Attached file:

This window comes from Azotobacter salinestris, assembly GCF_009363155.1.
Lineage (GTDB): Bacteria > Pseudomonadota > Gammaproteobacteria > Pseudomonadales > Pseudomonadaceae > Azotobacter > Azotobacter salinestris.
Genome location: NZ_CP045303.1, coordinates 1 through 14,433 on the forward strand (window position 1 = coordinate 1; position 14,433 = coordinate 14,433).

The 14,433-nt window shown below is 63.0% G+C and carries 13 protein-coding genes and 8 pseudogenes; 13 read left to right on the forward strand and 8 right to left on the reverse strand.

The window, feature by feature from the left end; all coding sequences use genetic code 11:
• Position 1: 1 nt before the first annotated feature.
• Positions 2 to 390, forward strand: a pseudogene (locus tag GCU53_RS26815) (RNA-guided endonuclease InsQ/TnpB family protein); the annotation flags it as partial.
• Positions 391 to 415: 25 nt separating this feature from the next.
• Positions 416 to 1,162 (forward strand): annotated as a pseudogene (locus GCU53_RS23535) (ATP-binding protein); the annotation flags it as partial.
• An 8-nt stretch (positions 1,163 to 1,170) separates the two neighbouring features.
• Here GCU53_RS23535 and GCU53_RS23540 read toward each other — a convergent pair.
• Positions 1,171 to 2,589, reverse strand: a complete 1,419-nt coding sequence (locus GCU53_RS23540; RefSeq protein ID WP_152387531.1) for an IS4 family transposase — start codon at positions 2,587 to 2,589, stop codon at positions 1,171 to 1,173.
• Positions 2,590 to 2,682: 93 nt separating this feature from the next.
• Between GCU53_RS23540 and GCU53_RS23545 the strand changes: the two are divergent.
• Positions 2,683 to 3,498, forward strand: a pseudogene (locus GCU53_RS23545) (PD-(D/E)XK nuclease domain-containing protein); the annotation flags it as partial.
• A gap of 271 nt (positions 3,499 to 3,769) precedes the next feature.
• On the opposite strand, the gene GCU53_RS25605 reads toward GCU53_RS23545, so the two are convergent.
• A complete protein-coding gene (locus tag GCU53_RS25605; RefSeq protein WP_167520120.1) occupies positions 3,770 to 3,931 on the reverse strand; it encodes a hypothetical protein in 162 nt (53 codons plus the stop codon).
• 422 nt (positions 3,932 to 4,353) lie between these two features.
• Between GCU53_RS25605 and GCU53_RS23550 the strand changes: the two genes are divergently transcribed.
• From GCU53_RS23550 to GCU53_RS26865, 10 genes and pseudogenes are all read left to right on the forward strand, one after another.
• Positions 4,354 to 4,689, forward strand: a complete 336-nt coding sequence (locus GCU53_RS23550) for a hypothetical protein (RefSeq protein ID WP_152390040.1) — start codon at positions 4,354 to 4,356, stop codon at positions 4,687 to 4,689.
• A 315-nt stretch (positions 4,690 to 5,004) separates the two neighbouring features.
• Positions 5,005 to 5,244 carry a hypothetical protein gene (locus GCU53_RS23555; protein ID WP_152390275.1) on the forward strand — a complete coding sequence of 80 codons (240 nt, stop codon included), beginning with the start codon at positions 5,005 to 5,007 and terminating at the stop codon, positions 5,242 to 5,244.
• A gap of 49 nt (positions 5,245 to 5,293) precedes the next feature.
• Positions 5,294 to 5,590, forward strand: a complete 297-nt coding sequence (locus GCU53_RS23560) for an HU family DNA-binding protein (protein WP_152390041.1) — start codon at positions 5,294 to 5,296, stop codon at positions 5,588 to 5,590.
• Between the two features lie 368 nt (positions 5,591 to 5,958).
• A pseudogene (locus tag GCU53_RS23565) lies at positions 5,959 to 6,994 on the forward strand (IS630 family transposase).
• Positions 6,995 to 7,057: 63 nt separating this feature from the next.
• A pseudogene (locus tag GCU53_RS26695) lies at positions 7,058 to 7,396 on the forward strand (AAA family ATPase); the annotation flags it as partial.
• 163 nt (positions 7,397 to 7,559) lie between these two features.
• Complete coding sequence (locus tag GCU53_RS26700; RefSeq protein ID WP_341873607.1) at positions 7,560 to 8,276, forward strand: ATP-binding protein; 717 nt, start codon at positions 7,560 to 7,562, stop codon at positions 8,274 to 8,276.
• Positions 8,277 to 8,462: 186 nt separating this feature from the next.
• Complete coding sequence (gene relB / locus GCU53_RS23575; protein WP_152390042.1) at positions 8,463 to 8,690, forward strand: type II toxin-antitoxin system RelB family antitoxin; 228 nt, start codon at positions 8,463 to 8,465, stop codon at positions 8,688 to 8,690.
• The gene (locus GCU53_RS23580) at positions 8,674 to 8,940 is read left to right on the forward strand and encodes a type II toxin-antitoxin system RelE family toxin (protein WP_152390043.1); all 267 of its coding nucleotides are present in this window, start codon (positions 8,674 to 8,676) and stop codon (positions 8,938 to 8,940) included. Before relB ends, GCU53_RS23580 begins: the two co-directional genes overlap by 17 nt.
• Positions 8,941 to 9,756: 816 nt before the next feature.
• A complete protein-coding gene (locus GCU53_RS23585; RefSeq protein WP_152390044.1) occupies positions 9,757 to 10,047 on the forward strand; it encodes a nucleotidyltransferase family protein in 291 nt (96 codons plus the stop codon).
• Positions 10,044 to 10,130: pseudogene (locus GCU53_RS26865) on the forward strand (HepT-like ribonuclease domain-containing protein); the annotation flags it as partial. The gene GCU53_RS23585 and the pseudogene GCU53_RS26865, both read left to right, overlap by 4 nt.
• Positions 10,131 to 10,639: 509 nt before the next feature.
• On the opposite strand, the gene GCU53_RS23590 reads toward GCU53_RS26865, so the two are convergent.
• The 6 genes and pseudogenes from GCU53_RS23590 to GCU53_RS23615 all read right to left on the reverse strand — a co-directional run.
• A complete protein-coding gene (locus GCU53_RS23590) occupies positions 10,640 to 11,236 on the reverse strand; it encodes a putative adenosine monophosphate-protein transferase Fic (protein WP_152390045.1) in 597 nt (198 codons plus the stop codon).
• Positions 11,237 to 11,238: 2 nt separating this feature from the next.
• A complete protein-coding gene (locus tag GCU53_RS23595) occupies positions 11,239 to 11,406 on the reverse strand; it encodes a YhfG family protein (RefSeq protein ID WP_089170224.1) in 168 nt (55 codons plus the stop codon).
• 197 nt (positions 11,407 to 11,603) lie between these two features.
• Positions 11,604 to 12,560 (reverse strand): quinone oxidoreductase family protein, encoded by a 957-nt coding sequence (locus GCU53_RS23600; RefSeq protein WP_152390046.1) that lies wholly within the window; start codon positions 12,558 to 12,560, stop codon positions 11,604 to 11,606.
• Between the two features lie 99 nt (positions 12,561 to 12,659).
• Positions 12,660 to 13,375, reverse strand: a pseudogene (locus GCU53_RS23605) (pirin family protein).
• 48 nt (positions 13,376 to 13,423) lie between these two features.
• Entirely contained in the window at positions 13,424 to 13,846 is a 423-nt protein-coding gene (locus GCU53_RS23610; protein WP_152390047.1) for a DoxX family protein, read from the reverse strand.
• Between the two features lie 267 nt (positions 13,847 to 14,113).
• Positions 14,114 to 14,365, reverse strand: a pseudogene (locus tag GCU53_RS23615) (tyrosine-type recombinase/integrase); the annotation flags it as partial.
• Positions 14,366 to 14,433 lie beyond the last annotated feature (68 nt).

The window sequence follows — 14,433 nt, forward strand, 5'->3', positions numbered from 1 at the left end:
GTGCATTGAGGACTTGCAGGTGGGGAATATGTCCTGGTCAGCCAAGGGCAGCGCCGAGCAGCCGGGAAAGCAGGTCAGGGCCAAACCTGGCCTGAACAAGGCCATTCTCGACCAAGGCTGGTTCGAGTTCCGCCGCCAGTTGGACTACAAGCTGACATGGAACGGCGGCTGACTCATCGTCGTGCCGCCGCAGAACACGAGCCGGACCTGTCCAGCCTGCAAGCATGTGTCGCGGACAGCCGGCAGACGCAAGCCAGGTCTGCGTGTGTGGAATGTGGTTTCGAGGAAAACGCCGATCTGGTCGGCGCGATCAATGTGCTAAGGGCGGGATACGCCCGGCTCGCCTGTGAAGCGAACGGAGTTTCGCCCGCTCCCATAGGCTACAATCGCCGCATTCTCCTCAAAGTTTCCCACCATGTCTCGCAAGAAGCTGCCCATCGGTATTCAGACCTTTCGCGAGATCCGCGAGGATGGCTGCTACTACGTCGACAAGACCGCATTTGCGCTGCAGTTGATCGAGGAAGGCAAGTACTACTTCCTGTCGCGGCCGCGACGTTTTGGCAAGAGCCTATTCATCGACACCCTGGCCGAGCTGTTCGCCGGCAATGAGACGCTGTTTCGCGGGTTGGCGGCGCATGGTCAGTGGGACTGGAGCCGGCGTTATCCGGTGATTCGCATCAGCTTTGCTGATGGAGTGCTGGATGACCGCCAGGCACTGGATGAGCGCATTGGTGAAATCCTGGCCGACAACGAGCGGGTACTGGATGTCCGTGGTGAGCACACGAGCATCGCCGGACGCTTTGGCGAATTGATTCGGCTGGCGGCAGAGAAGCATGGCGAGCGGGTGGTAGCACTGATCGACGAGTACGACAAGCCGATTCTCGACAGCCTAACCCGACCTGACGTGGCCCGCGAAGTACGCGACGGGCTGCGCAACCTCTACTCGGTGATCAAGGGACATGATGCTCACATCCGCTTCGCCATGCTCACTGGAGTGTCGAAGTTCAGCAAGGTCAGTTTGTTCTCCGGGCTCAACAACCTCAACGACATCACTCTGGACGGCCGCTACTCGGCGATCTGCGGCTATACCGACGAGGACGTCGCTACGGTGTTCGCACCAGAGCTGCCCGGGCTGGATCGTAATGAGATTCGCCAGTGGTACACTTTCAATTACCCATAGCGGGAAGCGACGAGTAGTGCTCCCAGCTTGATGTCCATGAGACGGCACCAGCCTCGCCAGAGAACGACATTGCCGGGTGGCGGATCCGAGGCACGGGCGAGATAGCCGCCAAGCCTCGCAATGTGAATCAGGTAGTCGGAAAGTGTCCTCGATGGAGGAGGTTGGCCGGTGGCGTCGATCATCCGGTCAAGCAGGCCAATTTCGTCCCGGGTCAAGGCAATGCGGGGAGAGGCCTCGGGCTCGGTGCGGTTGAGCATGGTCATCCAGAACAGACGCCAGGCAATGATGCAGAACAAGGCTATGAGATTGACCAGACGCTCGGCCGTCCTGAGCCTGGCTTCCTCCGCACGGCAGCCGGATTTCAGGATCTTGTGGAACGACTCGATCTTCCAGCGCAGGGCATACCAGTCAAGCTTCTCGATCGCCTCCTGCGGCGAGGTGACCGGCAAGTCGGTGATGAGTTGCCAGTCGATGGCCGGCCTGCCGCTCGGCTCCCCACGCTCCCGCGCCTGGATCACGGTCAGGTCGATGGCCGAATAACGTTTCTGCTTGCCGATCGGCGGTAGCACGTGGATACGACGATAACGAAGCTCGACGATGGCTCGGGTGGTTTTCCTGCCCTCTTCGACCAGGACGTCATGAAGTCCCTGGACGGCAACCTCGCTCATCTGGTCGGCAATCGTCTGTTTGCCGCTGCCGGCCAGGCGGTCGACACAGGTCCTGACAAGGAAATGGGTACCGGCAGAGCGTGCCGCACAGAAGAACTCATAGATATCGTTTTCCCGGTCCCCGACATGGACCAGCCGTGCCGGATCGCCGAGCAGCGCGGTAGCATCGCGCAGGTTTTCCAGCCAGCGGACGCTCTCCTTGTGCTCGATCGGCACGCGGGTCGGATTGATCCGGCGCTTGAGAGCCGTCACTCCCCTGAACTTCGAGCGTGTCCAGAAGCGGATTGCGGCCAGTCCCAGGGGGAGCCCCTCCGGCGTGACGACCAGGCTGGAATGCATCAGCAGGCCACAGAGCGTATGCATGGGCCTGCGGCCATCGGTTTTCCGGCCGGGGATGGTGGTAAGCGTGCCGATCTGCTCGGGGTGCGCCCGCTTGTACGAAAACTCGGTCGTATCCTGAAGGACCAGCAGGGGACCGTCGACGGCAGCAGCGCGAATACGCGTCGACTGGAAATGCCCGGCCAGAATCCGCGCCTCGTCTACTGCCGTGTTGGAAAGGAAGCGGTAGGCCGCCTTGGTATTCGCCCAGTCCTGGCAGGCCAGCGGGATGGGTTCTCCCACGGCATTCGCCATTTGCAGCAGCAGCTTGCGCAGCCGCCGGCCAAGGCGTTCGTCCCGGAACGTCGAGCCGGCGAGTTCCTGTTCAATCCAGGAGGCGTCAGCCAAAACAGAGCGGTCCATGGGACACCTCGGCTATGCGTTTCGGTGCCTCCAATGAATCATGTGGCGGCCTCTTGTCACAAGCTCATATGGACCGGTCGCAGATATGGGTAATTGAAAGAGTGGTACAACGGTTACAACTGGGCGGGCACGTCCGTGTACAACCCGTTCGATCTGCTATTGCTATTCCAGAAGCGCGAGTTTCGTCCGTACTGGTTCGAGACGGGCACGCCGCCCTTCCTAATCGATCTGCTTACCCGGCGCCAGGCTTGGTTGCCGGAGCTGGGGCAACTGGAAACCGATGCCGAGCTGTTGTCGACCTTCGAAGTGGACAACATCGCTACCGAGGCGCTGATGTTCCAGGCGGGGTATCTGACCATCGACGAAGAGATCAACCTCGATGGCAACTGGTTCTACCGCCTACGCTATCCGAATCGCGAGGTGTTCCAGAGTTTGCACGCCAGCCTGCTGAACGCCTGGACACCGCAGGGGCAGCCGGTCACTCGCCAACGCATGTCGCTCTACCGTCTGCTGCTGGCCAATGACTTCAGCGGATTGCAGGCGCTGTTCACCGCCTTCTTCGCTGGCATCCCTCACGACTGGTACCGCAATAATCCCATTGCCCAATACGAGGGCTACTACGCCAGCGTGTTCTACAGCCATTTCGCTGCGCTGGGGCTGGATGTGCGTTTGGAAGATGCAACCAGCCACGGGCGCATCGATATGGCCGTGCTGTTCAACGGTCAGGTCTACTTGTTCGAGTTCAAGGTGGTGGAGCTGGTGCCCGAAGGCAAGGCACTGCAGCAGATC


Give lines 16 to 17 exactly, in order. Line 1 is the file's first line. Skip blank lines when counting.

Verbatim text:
• A gap of 271 nt (positions 3,499 to 3,769) precedes the next feature.
• On the opposite strand, the gene GCU53_RS25605 reads toward GCU53_RS23545, so the two are convergent.